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NAHIM, M., ONAREP, Rabat, Morocco

Abstract: Exploring in the Atlantic Deep Water of Morocco-A Promising Frontier

The Moroccan Atlantic deep water is a frontier area recently opened for hydrocarbon exploration.This area is NE-SW trending Mesozoic-Cenozoic sequence which lies in water depths ranging between 200-3000 m and cover an area of approximately 100.000 sq Km. Basin development which began during the Mesozoic was largely controlled by Late Triassic to Early Jurassic rifting and subsequent opening of the Atlantic. Diapiric salt structures recognised on regional seismic lines define a Late Triassic/ Early Jurassic salt basin initiated during early rifting. With continuing subsidence and marine flooding a Jurassic carbonate platform developed in the continental shelf margin while deep water sedimentation took place in the seaward area of the shelf edge.The Jurassic sequence is followed by Cretaceous and Tertiary prograding siliciclastic systems (Fig. 1).

The structure complexity of the shelf and the slope is variable along the Atlantic Margin and like onshore, exhibits a complex structural and depositional histories. In the Tarfaya-Dakhla segment, the primary play is lower Cretaceous delta front sandstones interbedded with generaly organic rich prodelta shales on downside or upside fault closure, or rollover anticlines within the growth fault complex.This growth fault system is parallel to the continental slope for 400 Km and extends seaward 50 Km.The next concept of Exploration within this area is related to the slope anticline, which is located seaward of the zone of growth faulting. Also both stratigraphic and structural traps are identified in this segment within the Upper Cretaceous.These are related to prograding complexes deposited in lowstand system tract .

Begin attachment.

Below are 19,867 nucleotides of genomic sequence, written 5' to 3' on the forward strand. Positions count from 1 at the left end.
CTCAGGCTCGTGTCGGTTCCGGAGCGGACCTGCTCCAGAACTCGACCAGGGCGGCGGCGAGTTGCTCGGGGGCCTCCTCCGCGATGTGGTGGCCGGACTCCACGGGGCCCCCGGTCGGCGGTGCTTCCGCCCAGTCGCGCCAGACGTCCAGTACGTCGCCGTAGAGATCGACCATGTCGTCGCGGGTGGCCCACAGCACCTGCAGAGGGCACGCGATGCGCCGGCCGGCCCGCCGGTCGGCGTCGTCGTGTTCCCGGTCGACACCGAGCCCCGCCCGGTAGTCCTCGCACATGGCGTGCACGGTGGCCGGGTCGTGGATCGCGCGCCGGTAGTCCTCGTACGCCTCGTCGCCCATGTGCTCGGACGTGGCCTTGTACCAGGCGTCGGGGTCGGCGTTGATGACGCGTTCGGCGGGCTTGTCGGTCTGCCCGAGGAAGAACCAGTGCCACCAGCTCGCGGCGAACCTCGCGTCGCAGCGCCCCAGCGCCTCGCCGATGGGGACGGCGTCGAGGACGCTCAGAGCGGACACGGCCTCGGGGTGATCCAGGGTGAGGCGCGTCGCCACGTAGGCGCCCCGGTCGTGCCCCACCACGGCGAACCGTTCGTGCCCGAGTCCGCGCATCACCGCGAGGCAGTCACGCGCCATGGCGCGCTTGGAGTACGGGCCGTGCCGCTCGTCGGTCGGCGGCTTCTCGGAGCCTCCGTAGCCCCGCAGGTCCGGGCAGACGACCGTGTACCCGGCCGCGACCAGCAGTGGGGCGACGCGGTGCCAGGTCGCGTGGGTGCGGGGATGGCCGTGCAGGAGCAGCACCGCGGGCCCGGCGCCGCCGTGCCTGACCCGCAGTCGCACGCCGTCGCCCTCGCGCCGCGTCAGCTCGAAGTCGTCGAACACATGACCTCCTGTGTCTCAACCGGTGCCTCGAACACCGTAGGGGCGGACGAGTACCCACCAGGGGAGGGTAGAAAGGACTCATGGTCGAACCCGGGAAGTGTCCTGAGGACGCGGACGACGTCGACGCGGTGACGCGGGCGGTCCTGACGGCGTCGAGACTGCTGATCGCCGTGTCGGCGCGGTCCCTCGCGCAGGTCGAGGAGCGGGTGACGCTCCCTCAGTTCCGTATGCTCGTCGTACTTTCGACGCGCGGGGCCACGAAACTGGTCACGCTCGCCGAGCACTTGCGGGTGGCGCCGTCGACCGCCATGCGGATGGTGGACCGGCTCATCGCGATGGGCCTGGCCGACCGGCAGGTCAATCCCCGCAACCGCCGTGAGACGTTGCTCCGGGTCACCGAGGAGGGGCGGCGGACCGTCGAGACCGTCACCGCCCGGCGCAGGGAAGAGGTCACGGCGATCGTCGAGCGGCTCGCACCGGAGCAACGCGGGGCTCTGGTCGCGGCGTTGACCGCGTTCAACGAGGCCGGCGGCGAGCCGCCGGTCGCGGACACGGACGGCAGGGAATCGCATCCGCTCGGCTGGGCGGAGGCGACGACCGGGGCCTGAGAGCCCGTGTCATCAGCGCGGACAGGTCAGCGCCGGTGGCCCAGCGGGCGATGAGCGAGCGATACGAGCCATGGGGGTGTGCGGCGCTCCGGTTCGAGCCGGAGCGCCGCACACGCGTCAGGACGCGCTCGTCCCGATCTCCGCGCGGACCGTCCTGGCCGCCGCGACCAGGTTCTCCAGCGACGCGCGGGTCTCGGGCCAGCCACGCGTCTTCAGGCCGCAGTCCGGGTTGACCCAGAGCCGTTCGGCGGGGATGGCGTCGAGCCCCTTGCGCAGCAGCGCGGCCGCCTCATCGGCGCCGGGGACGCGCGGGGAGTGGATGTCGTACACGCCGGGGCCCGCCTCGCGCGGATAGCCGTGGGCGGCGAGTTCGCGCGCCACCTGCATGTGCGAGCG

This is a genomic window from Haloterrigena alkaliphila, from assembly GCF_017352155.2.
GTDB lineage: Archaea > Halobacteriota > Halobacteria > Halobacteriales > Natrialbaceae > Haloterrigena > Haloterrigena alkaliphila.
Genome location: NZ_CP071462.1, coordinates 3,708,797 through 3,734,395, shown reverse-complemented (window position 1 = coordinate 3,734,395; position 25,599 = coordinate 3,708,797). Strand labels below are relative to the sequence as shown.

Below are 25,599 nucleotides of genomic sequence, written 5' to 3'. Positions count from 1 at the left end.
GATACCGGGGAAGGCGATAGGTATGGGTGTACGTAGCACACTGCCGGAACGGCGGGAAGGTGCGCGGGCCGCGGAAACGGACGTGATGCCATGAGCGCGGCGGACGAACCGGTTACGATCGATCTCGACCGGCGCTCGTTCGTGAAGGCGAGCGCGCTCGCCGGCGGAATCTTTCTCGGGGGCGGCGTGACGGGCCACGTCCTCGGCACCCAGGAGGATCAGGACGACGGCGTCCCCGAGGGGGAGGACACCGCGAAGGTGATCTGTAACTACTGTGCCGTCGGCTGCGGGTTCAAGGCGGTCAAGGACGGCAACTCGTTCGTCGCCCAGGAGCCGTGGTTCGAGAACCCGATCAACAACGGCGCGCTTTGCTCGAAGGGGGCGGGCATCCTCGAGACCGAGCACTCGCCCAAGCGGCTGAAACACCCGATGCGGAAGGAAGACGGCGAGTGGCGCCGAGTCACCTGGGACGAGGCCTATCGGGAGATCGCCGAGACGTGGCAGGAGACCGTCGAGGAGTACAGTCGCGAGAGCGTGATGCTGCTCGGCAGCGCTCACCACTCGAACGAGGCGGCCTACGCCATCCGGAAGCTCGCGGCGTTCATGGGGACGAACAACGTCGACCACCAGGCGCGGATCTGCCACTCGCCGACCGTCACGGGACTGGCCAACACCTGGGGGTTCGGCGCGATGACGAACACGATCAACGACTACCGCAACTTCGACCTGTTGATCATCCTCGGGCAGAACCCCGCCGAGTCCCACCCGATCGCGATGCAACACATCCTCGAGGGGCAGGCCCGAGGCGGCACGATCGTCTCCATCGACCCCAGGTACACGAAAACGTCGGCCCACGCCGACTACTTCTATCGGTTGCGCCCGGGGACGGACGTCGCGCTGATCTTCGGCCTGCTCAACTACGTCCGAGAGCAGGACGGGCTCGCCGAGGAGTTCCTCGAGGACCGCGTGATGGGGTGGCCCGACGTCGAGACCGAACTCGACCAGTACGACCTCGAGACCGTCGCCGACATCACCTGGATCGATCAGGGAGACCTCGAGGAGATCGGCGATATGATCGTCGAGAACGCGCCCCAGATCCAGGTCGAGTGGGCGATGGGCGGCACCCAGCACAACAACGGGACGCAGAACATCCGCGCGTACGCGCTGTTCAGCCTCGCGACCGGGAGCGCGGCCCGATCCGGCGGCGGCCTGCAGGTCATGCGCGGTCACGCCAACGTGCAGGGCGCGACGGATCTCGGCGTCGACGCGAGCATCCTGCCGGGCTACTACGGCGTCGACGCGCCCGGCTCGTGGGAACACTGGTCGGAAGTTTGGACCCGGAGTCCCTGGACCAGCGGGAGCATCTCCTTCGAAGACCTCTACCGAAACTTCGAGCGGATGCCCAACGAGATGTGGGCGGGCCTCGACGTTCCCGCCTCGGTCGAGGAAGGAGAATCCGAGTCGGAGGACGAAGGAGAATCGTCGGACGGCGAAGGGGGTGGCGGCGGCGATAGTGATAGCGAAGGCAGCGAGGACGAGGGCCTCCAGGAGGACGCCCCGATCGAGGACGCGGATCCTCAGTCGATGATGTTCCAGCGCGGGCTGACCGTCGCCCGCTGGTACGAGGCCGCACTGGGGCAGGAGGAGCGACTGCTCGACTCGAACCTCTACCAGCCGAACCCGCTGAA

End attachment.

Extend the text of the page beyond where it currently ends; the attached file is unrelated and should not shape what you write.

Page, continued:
In the Tarfaya-Agadir segment the concepts of exploration are related to Lower Cretaceous deltaic sandstone, Oligocene to Miocene turbidite and salt related structure (Fig.2). The turbidites were formed in response to erosional activities from the adjacent areas. Indeed, the turbidite fan and neritic sand was sourced from the adjacent High Atlas; the sand prones are due to reworking of the Lower Cretaceous and those of carbonates content are due to the erosion of Jurassic shelf .

Considering the Agadir-Essaouira segment (Fig.2) the concepts of exploration are Aptian turbidities, roll-over structures, salt related structures, salt overhangs and salt walls traps and salt injection structures.

At the coast, north of Agadir, the pre-middle Aptian is about 550 in thick.The Seri is characterized by clastics, with a sand bar at the top of the sequence. However in the offshore area of  these segments and at least in the Agadir offshore, one can presume that very little pre-middle Aptian sediments were deposited at the vicinity of Marcan-1 well. It is possible that these Lower Cretaceous sediments were deposited and then eroded by Aptian submarine currents and redeposited in the deep sea area as a fan complex at the foot of the Jurassic escarpment. In this respect, it is interesting to realize that in site 370 of the DSDP Leg 41, 800 m of Lower Cretaceous distal turbidites were encountered. It is there fore expected that thicker and better quality proximal sandstones can be found at the base of the continental slope.

During the remainder of the Cretaceous and Tertiary and in response to the atlasic movement halokinesis of the underlying Triassic/Liassic evaporates was a major control element and hence influenced the deposition of deep water turbidites. In addition to that, the atlasic movement resulted in the formation of salt dome and salt injection structure which are another concept of exploration.

In the deep sea of Rabat-Kenitra the Mesozoic passive margin sediments and the foreland basin which extend below the Rif thrust sheets are the most promising for hydrocarbon exploration. The main concepts of exploration in this zone are the up deep Cretaceous and older stratigraphic traps beyond the Prerif accretionary wedge and salt dome related structures).

In addition to these structures, numerous stratigraphic traps in the deep water region have been identified.These are the updip Cretaceous and older stratigraphic traps beyond the Prerif accretionary wedge, the traps such as salt overhangs or traps against salt walls and those of channels and sand lenses are also common in the deep water.

The hydrocarbon potential of Moroccan Atlantic deep water is supported by the presence of sediments rich in organic matter within the Lower Jurassic shale, the Albian-Cenomano-Turonian stratigraphic intervals and also the Oligocene and Middle Miocene marine clays. Potential reservoir conditions are present in deltaic systems, shelf fed turbidites and submarine sands.

Now that major oil companies have waded into deeper and deeper water to explore, the deep water basins of Morocco will play a key role in the country's push toward a major discovery.

AAPG Search and Discovery Article #[email protected] International Conference and Exhibition, Birmingham, England